Ever felt as though you need to learn how to knit faster? Those afghans and skirts and scarves won’t finish themselves, y’know. Yes yes, I realize we’re doing this for fun not efficiency, but I’ve got so many pattern ideas – and so many of other people’s patterns – fizzing around in my head, and I want to knit/crochet them all, right now.
Stamps foot, petulantly. Tell me that I’m not alone?
Just for context, I’ve always been an English-style knitter of the most inefficient kind, shamefully lifting my hand from the right needle to wrap the yarn, each and every stitch. Every. Single. Stitch. I do it pretty rapidly in the hope that nobody will notice but still, that’s not good, is it? I’ve tried flicking the yarn so that all fingers can remain on-duty at needle-HQ, as taught to me by Mother Twisted many years ago, but, well maybe I’ve got weird fingers but that never seemed to work. Anyway, I’m not going to tell you how few stitches I was knitting per minute, because you’d laugh at me. And then you’d catch your breath enough to say, ‘Really?‘ And then you’d laugh at me some more. By which time my meagre ego would be crushed. Crushed, I tell you.
So, what to do? A rapid brainstorm yielded the following options:-
1. Convince the Stoic Spouse to learn to knit, using a complex system of cheese-related inducements, thus potentially doubling household knitting output.
2. Learn to knit continental style.
Having made this short list, I glanced over at the Stoic Spouse, who was idly winkling gravel out of the sole of his shoe with the brass toasting fork*, and looking remarkably unlike any kind of fibre artist, so that left option 2.
Y’know, it was surprisingly easy to master continental knitting. It’s even easier if you’ve been knitting (and frogging) for a while, and have a decent grasp of the anatomy of a stitch. Instead of the “in, wrap, pull through, off” of English knitting, you hold your yarn in your left hand and use your right needle to reach in and scoop a loop of yarn then push the stitch off. That’s it! Wowsers! After a bit of practice, you can do it with negligible finger movements, and thus very very fast.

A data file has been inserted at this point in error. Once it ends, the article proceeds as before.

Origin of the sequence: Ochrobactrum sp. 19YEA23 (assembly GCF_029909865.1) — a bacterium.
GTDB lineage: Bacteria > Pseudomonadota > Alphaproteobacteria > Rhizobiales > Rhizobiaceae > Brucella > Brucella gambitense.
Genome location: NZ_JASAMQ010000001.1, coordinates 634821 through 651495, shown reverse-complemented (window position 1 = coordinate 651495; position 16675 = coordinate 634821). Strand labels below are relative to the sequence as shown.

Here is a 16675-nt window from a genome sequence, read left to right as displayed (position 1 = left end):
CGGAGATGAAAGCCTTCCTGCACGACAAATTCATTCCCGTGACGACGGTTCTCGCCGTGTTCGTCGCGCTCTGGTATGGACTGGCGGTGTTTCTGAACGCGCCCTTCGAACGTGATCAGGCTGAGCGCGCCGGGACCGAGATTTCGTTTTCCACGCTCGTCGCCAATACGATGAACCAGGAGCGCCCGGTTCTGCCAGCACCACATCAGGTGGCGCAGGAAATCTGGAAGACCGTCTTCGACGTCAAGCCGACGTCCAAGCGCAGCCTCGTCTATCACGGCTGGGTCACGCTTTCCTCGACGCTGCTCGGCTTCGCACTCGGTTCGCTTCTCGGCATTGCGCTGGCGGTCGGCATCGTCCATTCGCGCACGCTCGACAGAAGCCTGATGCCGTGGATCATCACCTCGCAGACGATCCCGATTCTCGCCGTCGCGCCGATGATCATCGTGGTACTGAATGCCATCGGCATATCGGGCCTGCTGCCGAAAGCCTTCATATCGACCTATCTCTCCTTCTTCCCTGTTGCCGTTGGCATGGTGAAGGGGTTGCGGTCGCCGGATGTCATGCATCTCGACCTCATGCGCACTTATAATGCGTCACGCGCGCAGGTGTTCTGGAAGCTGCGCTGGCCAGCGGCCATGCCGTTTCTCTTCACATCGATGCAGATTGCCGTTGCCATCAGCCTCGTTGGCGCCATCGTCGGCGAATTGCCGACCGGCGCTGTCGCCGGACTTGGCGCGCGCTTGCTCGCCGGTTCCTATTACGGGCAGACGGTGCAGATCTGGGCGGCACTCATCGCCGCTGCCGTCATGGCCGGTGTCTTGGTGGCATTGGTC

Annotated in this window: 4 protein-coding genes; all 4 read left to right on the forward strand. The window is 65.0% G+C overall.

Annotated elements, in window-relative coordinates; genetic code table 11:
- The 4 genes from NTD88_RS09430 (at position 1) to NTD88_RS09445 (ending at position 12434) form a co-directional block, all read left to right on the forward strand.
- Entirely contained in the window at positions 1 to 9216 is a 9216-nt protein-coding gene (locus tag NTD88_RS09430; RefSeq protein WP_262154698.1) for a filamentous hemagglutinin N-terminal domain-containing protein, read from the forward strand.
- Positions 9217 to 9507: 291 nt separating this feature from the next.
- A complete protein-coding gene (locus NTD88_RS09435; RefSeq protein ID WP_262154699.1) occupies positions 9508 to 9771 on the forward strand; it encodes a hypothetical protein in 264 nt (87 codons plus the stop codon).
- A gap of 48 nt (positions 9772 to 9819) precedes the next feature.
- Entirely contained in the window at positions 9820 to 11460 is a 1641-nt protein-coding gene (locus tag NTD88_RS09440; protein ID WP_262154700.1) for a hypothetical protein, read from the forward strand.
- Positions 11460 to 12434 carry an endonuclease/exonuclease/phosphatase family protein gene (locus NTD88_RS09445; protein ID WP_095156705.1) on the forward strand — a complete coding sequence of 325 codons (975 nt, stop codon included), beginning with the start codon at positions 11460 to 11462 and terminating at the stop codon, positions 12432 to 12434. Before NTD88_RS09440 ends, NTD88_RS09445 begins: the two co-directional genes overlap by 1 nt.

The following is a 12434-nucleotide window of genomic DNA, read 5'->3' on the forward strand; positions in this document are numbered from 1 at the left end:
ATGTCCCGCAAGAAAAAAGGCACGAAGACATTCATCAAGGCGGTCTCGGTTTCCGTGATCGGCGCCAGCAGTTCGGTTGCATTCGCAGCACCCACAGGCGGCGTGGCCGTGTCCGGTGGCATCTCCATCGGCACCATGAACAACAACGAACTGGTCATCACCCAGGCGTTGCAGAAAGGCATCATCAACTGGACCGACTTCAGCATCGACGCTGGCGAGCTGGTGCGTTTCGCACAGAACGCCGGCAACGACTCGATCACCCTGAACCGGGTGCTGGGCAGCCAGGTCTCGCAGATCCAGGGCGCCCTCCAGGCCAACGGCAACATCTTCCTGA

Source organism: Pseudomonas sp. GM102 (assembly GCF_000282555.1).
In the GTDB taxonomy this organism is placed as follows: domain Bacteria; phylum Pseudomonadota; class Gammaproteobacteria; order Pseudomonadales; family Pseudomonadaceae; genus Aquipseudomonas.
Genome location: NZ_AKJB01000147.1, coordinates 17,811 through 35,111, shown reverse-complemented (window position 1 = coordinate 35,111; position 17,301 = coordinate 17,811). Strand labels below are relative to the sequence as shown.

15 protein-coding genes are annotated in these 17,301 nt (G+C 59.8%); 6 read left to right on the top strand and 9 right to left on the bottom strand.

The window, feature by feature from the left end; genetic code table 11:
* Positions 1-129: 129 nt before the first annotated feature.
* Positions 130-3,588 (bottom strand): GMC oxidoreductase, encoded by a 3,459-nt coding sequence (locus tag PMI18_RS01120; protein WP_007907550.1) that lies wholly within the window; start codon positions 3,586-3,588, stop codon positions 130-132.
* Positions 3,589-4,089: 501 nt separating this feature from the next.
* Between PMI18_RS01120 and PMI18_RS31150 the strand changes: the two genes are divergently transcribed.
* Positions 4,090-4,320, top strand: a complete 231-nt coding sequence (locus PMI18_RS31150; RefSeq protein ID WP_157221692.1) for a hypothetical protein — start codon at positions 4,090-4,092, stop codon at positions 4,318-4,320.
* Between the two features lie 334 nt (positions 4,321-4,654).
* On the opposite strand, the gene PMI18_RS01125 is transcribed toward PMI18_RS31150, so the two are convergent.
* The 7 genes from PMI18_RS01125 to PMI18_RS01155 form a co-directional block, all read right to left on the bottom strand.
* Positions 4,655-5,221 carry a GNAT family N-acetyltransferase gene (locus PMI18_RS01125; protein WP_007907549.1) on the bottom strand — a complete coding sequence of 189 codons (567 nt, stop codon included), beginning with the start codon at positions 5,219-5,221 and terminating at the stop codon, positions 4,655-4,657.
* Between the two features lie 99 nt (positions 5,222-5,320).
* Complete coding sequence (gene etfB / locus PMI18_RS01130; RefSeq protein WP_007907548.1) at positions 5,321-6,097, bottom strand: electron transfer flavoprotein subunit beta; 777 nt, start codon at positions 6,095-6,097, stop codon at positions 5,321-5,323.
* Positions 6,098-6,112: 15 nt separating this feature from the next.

That said, of the two fastest knitters in the world (Miriam Tegels and Hazel Tindall), one knits continental-style and the other knits English, so it’s not all about the style per se, more about the smoothness and smallness and efficiency of movements.
After a couple of days of dodgy tension and wiggly fingers, I’d become respectably fast. YouTube is your friend, people, if you want to learn continental.
And whilst I’m busy humiliating myself in public I may as well add this: I broke my own cardinal knitting/crochet rule and paid dearly for it. Always practice new techniques on spare yarn, I say. Get your fibrous snarl-ups out of the way on the cheapest acrylic you can find, before you attempt to make an exquisite fairisle cushion cover of arctic qiviut for your best friend. Normally, I stick rigidly to this rule and it’s served me well. But this time, for some reason I can no longer recall but which may have involved grape-derived alcoholic beverages and overconfidence, I decided to learn continental knitting right in the middle of knitting a blanket for my friend’s baby. I know, I know, the very best outcome I could have hoped for was an unsightly shift in gauge. What I got was an ugly mish-mash of wildly fluctuating tension. *Sigh* Time to call on Mr Frog. 🙁 So I pulled out my needle, and re-inserted it about twenty rows back:-
and ripped and ripped and ripped. (Ouch.)
and didn’t come back until I’d properly mastered continental knitting on some scrappy old spare yarn of uncommon ghastliness, by which time I was getting respectably fast.
The trick to speed really is to keep those movements small. I keep all of my fingers very close to the needles. I know some knitters have the left index finger raised with the yarn around it, but I keep it on the needle, and that seems to help. And by pressing your left index finger against the needle/stitch, you can stretch the stitch enough to make it easy to reach through and scoop the loop with your right needle. Just so you know, I finished the blanket. And the baby hasn’t even been born yet. It’s a clever log cabin design by Sirdar, using some of the yarn from my Deramores prize. I just hope that the baby likes it, when he/she arrives in a few weeks’ time…
*Not really. He was actually baking an apple crumble, but that didn’t fit with my anecdote.